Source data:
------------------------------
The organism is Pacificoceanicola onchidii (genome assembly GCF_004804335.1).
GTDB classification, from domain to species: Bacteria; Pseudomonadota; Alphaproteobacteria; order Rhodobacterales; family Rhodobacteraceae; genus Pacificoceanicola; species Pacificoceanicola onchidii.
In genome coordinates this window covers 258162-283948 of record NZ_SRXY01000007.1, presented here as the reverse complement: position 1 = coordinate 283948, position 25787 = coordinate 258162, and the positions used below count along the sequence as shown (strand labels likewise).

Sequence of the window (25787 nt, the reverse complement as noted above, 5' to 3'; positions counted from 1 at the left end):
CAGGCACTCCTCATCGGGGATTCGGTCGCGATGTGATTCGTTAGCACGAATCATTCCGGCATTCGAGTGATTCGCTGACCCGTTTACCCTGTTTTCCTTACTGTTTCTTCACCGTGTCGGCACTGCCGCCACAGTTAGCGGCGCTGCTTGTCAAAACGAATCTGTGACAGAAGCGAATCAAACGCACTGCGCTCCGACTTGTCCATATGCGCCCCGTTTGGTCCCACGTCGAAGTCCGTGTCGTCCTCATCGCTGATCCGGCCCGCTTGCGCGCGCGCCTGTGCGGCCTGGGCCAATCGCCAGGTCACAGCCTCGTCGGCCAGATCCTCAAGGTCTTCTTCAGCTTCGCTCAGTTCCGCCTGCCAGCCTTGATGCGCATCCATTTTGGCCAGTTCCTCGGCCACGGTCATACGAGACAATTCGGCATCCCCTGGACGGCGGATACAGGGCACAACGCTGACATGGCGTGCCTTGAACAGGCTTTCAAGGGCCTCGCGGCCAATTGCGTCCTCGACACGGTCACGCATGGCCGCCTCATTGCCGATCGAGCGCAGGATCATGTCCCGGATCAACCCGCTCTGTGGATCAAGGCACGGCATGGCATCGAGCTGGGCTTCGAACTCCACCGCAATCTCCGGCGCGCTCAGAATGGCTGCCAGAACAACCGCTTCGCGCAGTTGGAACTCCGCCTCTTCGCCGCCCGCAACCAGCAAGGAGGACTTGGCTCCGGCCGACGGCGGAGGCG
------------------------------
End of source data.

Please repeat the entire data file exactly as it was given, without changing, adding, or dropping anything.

The organism is Pacificoceanicola onchidii (genome assembly GCF_004804335.1).
GTDB classification, from domain to species: Bacteria; Pseudomonadota; Alphaproteobacteria; order Rhodobacterales; family Rhodobacteraceae; genus Pacificoceanicola; species Pacificoceanicola onchidii.
In genome coordinates this window covers 258162-283948 of record NZ_SRXY01000007.1, presented here as the reverse complement: position 1 = coordinate 283948, position 25787 = coordinate 258162, and the positions used below count along the sequence as shown (strand labels likewise).

Sequence of the window (25787 nt, the reverse complement as noted above, 5' to 3'; positions counted from 1 at the left end):
CAGGCACTCCTCATCGGGGATTCGGTCGCGATGTGATTCGTTAGCACGAATCATTCCGGCATTCGAGTGATTCGCTGACCCGTTTACCCTGTTTTCCTTACTGTTTCTTCACCGTGTCGGCACTGCCGCCACAGTTAGCGGCGCTGCTTGTCAAAACGAATCTGTGACAGAAGCGAATCAAACGCACTGCGCTCCGACTTGTCCATATGCGCCCCGTTTGGTCCCACGTCGAAGTCCGTGTCGTCCTCATCGCTGATCCGGCCCGCTTGCGCGCGCGCCTGTGCGGCCTGGGCCAATCGCCAGGTCACAGCCTCGTCGGCCAGATCCTCAAGGTCTTCTTCAGCTTCGCTCAGTTCCGCCTGCCAGCCTTGATGCGCATCCATTTTGGCCAGTTCCTCGGCCACGGTCATACGAGACAATTCGGCATCCCCTGGACGGCGGATACAGGGCACAACGCTGACATGGCGTGCCTTGAACAGGCTTTCAAGGGCCTCGCGGCCAATTGCGTCCTCGACACGGTCACGCATGGCCGCCTCATTGCCGATCGAGCGCAGGATCATGTCCCGGATCAACCCGCTCTGTGGATCAAGGCACGGCATGGCATCGAGCTGGGCTTCGAACTCCACCGCAATCTCCGGCGCGCTCAGAATGGCTGCCAGAACAACCGCTTCGCGCAGTTGGAACTCCGCCTCTTCGCCGCCCGCAACCAGCAAGGAGGACTTGGCTCCGGCCGACGGCGGAGGCG